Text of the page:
To start the New Year off and get your Azure usage up, Microsoft has pushed out updates to tools and services across its cloud offering.
The Azure Blockchain Workbench for example is now available in v1.6. The fact that application versioning is now possible through the web app as well as the REST API alone should be worth a look to users of the tool.
Before using the upgrade script or deploying a new instance through the Azure portal, however, make sure to have a look at the breaking changes included in the release. The outbounding messaging API is one of the things that has been overhauled, which is why changes to integration specific code might be necessary. To make it worth your while, the updated API is able to publish blockchain events via the Azure Event Grid and Service Bus, so that downstream consumers have a way to react to them, which might be good for triggering events in other systems for example.
Workbench will now automatically generate the code that was formerly included through the WorkbenchBase class, which is why it no longer has to be added to contract code files. Since contracts that include WorkbenchBase in their Solidity code nonetheless will be rejected during the upload, application samples have been updated accordingly.
Speech recognition aficionados can start digging into v1.2 of the Cognitive Services Speech SDK, which might be even more interesting with its now available Node.js support and a Python API for Speech Service. The latter means amongst other things, that Python is the first language the Speech Service supports on macOS X (though Python 3.5 and later is supported on Windows and Linux as well) and Python modules can be installed via the PyPI repository.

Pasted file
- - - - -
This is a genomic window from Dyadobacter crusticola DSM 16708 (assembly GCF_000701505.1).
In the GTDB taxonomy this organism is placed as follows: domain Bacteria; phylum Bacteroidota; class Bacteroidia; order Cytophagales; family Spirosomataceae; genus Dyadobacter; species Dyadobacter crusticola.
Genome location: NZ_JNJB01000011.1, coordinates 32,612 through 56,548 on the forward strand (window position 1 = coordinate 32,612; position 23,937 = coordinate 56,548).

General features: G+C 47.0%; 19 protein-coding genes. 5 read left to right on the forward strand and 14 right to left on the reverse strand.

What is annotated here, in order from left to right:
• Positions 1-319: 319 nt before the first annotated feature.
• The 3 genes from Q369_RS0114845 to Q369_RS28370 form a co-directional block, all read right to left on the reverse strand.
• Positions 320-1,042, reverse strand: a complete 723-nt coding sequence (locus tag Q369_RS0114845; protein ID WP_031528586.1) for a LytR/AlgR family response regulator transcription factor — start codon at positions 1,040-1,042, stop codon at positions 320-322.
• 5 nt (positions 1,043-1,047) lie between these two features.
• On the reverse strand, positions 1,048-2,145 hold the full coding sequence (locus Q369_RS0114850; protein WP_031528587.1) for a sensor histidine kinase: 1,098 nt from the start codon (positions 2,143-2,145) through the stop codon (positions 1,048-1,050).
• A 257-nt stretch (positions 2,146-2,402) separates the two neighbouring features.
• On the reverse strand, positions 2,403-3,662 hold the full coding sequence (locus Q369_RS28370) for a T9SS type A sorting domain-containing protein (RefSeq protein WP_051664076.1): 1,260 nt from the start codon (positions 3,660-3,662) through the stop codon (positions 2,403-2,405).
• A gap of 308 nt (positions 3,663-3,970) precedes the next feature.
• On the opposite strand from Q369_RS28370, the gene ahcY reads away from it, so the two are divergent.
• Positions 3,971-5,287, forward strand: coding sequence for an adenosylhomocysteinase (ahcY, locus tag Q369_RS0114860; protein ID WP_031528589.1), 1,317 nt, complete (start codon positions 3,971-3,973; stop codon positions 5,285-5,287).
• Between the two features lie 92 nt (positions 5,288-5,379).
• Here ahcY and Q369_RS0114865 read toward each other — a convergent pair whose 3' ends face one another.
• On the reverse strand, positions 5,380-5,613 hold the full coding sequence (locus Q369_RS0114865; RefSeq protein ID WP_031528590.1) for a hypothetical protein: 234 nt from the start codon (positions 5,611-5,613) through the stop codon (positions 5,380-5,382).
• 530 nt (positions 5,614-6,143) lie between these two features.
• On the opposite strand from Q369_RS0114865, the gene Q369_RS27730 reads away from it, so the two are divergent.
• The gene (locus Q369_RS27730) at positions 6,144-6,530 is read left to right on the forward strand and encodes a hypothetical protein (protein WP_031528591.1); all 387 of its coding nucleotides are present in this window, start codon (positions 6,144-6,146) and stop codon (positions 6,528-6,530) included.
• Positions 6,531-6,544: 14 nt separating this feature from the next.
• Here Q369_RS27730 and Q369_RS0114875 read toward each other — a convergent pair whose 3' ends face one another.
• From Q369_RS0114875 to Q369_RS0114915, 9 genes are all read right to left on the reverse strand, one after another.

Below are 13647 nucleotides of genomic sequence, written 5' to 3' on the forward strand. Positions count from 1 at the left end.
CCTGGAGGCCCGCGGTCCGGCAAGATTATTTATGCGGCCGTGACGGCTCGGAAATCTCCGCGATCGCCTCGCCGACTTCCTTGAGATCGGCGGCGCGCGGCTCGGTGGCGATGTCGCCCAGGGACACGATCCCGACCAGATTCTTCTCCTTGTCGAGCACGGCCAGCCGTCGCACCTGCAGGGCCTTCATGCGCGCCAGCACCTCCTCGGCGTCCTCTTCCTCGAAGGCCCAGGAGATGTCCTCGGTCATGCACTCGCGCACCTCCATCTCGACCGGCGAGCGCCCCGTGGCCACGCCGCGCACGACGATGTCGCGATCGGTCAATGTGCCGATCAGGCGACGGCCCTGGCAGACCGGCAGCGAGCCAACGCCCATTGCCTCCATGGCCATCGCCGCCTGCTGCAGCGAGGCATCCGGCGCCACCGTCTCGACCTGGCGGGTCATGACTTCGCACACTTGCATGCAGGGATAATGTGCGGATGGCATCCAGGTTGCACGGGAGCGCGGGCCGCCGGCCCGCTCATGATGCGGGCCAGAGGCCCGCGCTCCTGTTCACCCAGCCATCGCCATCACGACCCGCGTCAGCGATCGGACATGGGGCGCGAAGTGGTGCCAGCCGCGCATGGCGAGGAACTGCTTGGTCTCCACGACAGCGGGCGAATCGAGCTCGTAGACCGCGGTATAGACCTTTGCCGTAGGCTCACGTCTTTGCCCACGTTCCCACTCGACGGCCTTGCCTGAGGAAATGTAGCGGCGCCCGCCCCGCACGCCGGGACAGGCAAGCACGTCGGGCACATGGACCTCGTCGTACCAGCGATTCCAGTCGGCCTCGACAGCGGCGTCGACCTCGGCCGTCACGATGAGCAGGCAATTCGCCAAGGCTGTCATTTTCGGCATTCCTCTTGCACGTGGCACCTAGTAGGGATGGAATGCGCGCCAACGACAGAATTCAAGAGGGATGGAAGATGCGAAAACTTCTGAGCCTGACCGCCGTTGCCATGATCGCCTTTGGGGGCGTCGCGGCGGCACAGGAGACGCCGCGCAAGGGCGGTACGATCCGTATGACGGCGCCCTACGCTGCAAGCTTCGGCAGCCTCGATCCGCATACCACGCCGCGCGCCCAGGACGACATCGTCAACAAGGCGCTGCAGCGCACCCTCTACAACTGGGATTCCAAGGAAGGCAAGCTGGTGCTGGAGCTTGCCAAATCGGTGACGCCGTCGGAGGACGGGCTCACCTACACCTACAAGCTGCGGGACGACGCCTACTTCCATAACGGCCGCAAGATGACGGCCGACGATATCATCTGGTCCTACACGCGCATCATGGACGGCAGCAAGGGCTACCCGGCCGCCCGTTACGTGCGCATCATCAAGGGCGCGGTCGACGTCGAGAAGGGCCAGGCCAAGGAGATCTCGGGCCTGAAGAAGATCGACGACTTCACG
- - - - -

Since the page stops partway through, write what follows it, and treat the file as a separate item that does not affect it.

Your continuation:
If you’ve decided looking after your own infrastructure needs too many resources and want to migrate your on-premises circus to Azure, you might be pleased to read that Azure Migrate is now available in Europe as well. Metadata will be stored in the North and West Europe region for this geography – if you have a preference for one of the two, you have to specify this in an API request, otherwise Azure will make the choice for you.
Virtual machines can be migrated to Microsoft’s cloud offering via Azure Site Recovery, which also saw some additions in the last couple of days. The new version should be able to let users of Windows machines (Windows Server 2012 R2 and above) migrate physical servers with UEFI boot type to IaaS VMs in Azure and those with a taste for Linux can migrate Linux Virtual Machines with LVM managed OS and data disks, as well as directories in different disks.